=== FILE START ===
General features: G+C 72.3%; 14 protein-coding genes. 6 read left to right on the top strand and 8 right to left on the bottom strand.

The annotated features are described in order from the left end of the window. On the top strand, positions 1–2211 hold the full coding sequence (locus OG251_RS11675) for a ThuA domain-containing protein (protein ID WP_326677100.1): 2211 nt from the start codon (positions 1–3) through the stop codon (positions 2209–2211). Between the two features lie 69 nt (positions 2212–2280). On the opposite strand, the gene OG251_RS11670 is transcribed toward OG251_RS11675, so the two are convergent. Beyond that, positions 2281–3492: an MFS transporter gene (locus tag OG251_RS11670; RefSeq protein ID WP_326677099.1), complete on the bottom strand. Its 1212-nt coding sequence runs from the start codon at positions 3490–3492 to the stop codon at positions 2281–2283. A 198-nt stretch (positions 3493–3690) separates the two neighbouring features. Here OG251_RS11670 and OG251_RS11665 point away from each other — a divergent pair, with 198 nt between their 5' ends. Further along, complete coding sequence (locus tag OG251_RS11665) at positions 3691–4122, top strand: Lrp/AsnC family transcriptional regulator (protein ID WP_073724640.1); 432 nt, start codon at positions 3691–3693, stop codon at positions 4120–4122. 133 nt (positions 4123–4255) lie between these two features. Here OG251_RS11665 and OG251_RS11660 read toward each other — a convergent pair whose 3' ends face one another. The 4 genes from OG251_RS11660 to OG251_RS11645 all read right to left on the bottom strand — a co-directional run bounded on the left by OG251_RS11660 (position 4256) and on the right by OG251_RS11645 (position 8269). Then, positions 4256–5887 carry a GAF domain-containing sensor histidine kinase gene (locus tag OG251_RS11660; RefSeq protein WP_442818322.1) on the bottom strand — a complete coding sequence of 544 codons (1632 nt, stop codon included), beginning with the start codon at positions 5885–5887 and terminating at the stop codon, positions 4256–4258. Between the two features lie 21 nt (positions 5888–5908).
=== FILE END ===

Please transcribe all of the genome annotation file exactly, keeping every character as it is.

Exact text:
General features: G+C 72.3%; 14 protein-coding genes. 6 read left to right on the top strand and 8 right to left on the bottom strand.

The annotated features are described in order from the left end of the window. On the top strand, positions 1–2211 hold the full coding sequence (locus OG251_RS11675) for a ThuA domain-containing protein (protein ID WP_326677100.1): 2211 nt from the start codon (positions 1–3) through the stop codon (positions 2209–2211). Between the two features lie 69 nt (positions 2212–2280). On the opposite strand, the gene OG251_RS11670 is transcribed toward OG251_RS11675, so the two are convergent. Beyond that, positions 2281–3492: an MFS transporter gene (locus tag OG251_RS11670; RefSeq protein ID WP_326677099.1), complete on the bottom strand. Its 1212-nt coding sequence runs from the start codon at positions 3490–3492 to the stop codon at positions 2281–2283. A 198-nt stretch (positions 3493–3690) separates the two neighbouring features. Here OG251_RS11670 and OG251_RS11665 point away from each other — a divergent pair, with 198 nt between their 5' ends. Further along, complete coding sequence (locus tag OG251_RS11665) at positions 3691–4122, top strand: Lrp/AsnC family transcriptional regulator (protein ID WP_073724640.1); 432 nt, start codon at positions 3691–3693, stop codon at positions 4120–4122. 133 nt (positions 4123–4255) lie between these two features. Here OG251_RS11665 and OG251_RS11660 read toward each other — a convergent pair whose 3' ends face one another. The 4 genes from OG251_RS11660 to OG251_RS11645 all read right to left on the bottom strand — a co-directional run bounded on the left by OG251_RS11660 (position 4256) and on the right by OG251_RS11645 (position 8269). Then, positions 4256–5887 carry a GAF domain-containing sensor histidine kinase gene (locus tag OG251_RS11660; RefSeq protein WP_442818322.1) on the bottom strand — a complete coding sequence of 544 codons (1632 nt, stop codon included), beginning with the start codon at positions 5885–5887 and terminating at the stop codon, positions 4256–4258. Between the two features lie 21 nt (positions 5888–5908).